He began at the urging of his wife also, "'You need to coach our kids,'" recalled Lukas. "And I'm glad I did it. It's been above and beyond being involved with coaching."
Lukas likes to instill good sportsmanship and teamwork in his players, and has continued to watch his prodigies grow.
"Over the years, it's great to see the older kids who I coached a few years back doing well. It makes me feel good inside."
Lukas will deploy in early October with the 82nd Sustainment Brigade out of Fort Bragg, N.C. "So, I am working with my assistant to get him up to speed for when I deploy," he said.
"We find that some coaches enjoy it so much they continue even after their retirement such as Coach Tiwan Jarrett," said Posey. "We could ask him to help coach anything, and he would help us out."
Jarrett, who recently retired as a master sergeant, has coached for about six years. He now heads up an 11-12-year-old Junior League tackle football team. He also has coached baseball, T-ball and basketball. He began volunteering in 2006 and then returned in 2012 after being deployed
"My kids took an interest in football so I wanted to coach. I try to show all the kids how to play the right way and to have a love for the game," said Jarrett.
He continues to coach due to the strong support of parents and other volunteers too.
"My parents are the best ever. They support us -- both mothers and fathers. They also re-emphasize with their kids what they've seen us do in practice. Parents always welcome you back. This support and appreciation makes it all worthwhile."
All the coaches salute the amount of support they receive from the youth sports team -- Posey, Sherman Cordle, program assistant; and Brenda Alvarez, assistant director.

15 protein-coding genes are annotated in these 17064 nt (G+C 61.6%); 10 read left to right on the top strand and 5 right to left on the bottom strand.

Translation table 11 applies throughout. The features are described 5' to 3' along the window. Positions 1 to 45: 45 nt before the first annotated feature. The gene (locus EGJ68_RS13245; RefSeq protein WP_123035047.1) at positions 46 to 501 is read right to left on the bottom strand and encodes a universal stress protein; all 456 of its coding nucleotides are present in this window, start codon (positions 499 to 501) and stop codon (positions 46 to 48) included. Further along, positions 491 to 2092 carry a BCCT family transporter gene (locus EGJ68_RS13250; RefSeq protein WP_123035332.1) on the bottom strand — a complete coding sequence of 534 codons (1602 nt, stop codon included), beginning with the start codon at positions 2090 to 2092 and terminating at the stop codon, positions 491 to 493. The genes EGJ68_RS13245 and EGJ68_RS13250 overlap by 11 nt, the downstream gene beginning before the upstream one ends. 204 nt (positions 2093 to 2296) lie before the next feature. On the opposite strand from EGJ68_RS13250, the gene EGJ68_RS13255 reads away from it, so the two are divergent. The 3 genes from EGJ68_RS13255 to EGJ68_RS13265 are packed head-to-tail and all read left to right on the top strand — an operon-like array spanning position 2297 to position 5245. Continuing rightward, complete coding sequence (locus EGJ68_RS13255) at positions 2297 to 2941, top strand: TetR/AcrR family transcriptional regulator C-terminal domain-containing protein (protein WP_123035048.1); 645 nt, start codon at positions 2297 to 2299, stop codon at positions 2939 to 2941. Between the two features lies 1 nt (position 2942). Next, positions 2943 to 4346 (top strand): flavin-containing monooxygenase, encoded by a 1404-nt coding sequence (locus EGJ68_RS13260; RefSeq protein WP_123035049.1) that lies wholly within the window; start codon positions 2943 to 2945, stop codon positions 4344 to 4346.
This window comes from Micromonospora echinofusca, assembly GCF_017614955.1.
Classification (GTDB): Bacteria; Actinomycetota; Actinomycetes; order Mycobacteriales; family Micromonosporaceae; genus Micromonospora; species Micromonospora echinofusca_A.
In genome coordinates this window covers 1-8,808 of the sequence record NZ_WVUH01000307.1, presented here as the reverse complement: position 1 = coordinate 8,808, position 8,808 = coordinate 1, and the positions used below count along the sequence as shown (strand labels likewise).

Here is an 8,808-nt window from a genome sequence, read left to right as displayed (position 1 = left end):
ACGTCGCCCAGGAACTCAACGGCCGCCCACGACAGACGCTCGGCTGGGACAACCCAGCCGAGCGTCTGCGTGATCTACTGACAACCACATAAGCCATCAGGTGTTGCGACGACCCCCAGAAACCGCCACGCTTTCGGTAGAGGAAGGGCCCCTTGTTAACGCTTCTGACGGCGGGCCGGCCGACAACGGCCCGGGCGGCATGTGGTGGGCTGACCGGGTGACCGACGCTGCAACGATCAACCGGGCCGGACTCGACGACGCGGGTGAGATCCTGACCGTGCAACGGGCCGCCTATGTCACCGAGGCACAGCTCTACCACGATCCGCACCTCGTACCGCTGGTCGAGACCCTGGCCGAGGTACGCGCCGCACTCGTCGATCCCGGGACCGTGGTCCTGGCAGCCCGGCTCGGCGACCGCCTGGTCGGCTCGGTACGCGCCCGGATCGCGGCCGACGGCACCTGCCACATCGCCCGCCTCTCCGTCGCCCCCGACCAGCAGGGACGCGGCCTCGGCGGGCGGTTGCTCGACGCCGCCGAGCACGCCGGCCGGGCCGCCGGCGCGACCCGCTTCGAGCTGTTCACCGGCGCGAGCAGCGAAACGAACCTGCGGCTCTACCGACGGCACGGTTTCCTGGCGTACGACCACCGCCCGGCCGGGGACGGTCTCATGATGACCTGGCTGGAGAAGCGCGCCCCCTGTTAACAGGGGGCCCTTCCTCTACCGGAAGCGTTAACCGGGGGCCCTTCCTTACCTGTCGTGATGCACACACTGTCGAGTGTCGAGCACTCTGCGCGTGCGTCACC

Jarrett said, "They let us coach our teams and have been a big supporter since day one. They also try to upgrade our equipment each year, and continue to be there for all our needs and questions."
"It's been great dealing with Dennis, Sherman and Brenda. They make you feel like you're part of the team. Brenda is great to work with on all the scheduling details," said Lukas.
"We have such great coaches, we could talk about them all day," said Cordle. " We work with them anyway we can."
For example, Alvarez recently spent several weeks finalizing practice times to meet the needs of parents for specific nights of the week for practice.
"We try to work with everyone on schedules and teams," said Posey.
CYSS has a detailed set of operating procedures for approving all coaches. In addition to having extensive background checks conducted, all must sign a Coaches' Code of Ethics and be certified through the National Youth Sports Coaches Association.
New head coaches also are required to watch a series of videos on coaching, and are provided a large volume of materials on various sports as needed.
"Our motto is 'Making it Fun for Kids and Coaches,'" said Posey. "And it works."
For details about CYSS youth coaching, call (804) 734-5364 or 734-4945.